Deco palace delights again

Radio City Music Hall swings wide its doors after renovation

New Yorkers and visitors from around the world are enjoying an early Christmas present here.

Radio City Music Hall reopened last month after being closed during a seven-month, $70 million restoration project.

"We've put the 'wow' back into Radio City Music Hall," says Edward Micone, executive vice president of Radio City Music Hall.

The renovation of the New York landmark has restored the hall to its former Art Deco grandeur. This includes newly fabricated seats; a re-tuned 4,178-pipe Wurlitzer Organ; and a spruced up neon-lighted marquee. More than 700,000 squares of gold leaf now cover its cavernous ceiling and other areas, and it has been equipped with state-of-the-art sound systems and video technology.

"Every piece of carpeting, wall fabric, and furniture has been reconditioned to look as it did in 1932, when the doors to this national landmark first swung open," says James Dolan, president of Cablevision System Corporation, the music hall's parent company.

The theater's biggest draw is its annual "The Christmas Spectacular," and the 66th edition recently opened a two-month run. It's an elegant, sweetly unpatronizing show. The enthusiasm present throughout the entire production leaps off the stage.

"The Christmas Spectacular" is a series of acts that celebrate some aspect of the Christmas season. These scenes range from the show's traditional Tchaikovsky's "The Nutcracker" ballet and the "Parade of the Wooden Soldiers" (featuring the Radio City Rockettes dancers) to "The Living Nativity," which commemorates the birth of Jesus in a manger.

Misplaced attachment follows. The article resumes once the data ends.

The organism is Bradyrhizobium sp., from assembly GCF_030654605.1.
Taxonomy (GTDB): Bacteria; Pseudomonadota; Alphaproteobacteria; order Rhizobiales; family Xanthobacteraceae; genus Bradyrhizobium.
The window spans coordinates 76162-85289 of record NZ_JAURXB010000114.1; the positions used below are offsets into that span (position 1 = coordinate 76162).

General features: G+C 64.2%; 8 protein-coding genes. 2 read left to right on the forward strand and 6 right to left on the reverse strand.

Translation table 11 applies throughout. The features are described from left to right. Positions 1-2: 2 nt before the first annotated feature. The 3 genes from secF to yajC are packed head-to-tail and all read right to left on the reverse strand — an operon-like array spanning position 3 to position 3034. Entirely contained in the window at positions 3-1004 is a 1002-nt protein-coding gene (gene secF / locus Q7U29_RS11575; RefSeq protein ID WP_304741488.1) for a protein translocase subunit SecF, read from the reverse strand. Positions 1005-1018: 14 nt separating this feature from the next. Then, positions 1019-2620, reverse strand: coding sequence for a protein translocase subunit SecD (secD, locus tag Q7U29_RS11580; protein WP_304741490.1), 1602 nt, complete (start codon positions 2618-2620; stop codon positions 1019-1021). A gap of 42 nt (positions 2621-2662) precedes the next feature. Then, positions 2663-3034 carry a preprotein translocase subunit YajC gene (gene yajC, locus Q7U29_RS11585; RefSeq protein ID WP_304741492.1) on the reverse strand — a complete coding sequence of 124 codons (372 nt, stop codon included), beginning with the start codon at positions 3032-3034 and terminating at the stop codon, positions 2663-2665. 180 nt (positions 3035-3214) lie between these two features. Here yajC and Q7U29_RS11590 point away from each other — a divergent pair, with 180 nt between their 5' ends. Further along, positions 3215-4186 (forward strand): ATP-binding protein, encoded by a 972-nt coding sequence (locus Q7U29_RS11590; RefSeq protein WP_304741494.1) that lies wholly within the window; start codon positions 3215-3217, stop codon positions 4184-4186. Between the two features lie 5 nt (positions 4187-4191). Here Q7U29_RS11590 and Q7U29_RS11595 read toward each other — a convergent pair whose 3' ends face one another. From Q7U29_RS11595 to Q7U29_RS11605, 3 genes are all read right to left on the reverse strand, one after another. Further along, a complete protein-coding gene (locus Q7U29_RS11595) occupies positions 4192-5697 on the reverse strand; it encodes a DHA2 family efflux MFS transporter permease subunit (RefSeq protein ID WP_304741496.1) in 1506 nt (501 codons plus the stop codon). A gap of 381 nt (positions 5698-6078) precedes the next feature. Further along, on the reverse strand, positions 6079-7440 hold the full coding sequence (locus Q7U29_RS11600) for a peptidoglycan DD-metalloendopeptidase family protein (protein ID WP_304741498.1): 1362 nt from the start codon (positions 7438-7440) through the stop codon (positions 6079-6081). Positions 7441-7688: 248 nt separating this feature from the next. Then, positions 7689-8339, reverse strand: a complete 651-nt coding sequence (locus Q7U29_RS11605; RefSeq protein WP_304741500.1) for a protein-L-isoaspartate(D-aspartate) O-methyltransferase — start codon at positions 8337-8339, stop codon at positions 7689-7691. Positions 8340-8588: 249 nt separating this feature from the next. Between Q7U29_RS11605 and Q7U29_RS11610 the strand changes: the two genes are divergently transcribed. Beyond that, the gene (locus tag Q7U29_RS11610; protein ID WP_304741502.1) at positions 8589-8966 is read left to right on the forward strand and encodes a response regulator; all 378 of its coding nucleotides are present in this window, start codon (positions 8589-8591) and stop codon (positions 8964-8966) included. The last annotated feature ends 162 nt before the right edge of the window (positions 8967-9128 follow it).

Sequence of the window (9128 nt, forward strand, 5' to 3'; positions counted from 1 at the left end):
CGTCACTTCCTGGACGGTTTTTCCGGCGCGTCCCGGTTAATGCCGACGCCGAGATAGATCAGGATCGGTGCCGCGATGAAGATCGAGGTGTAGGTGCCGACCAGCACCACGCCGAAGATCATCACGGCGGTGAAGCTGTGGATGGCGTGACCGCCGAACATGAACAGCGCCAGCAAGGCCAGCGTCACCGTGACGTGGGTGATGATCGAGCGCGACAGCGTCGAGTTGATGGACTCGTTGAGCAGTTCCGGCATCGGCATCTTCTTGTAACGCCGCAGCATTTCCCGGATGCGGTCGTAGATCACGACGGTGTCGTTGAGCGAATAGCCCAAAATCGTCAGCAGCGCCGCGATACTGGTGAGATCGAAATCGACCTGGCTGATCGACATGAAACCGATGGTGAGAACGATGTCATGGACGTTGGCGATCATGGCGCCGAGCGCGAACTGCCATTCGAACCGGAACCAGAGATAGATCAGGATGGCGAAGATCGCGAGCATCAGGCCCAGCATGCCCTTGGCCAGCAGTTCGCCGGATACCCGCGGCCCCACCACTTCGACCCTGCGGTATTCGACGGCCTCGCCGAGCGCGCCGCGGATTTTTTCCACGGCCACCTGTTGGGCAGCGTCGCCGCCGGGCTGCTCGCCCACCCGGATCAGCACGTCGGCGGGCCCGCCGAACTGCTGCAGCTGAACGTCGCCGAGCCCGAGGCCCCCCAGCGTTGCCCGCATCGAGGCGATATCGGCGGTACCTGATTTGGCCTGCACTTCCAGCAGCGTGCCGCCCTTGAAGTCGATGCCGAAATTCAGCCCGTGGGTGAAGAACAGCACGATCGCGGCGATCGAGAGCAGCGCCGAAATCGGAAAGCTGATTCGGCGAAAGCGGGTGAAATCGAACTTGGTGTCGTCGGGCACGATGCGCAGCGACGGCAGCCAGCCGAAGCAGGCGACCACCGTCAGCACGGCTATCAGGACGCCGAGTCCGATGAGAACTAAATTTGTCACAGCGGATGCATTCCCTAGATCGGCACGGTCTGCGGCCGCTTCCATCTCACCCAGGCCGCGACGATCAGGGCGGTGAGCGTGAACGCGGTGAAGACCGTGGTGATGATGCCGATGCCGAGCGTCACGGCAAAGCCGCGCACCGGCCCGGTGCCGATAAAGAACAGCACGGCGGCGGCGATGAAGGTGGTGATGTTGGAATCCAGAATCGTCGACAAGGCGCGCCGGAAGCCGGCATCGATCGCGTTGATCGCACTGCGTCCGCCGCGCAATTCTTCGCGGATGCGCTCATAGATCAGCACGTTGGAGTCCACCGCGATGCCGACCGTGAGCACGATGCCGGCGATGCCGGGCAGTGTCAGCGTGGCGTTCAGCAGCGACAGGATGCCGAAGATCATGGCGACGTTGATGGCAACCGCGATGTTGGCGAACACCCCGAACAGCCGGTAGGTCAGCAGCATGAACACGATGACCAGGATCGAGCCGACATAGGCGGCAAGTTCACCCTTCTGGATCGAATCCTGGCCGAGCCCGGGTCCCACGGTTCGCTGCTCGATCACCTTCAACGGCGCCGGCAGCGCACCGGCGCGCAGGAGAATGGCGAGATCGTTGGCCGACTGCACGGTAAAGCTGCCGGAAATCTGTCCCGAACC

There are also two wonderful additions to this year's "Spectacular" - "White Christmas in New York" and "Santa's Workshop."

Built 67 years ago with the idea of being an entertainment palace for all income groups, Radio City has presented major entertainment events, from the premire of "Gone with the Wind" to concerts featuring Frank Sinatra, Bette Midler, and Celine Dion, and performances by its own Radio City Rockettes.

Perhaps the best gift of all about the restored hall is the new commitment to an even wider scope and variety of programming. In an interview with the Monitor, Mr. Micone outlined plans for the 67-year-old "Showplace of the Nation":

*Increasing the number of children's shows like "Barney," "Arthur," and "Blue's Clues," and making tickets available earlier. Tickets for performances of these three shows next year are already on sale.

*Presenting more dance extravaganzas like "Riverdance," and co-producing more original shows such as "Dancing on Dangerous Ground," which will have its North American premire at Radio City March 8-12.

*Expanding the number of film festivals (there were two last year) as well as hosting more star-studded movie premires and major awards shows like the Grammys, Tonys, and Emmys.

*A Broadway-bound musical may even have its initial New York run at Radio City.

"My dream is to start a new Broadway musical for several weeks during the summer and then transfer it to a Broadway theater," Micone says. A nationwide touring show built around the Rockettes is also in the planning stages.

"The last touring show we had for the Rockettes was about eight years ago," he says. "We toured a number of cities, and then it's been playing in Las Vegas for the past five years. We want to build a new show around them and let America see them."

*'The Christmas Spectacular' is scheduled to run at Radio City Music Hall through Jan. 5. For more information on the theater's renovation and show schedules and tickets, log on to www.radiocity.com

(c) Copyright 1999. The Christian Science Publishing Society

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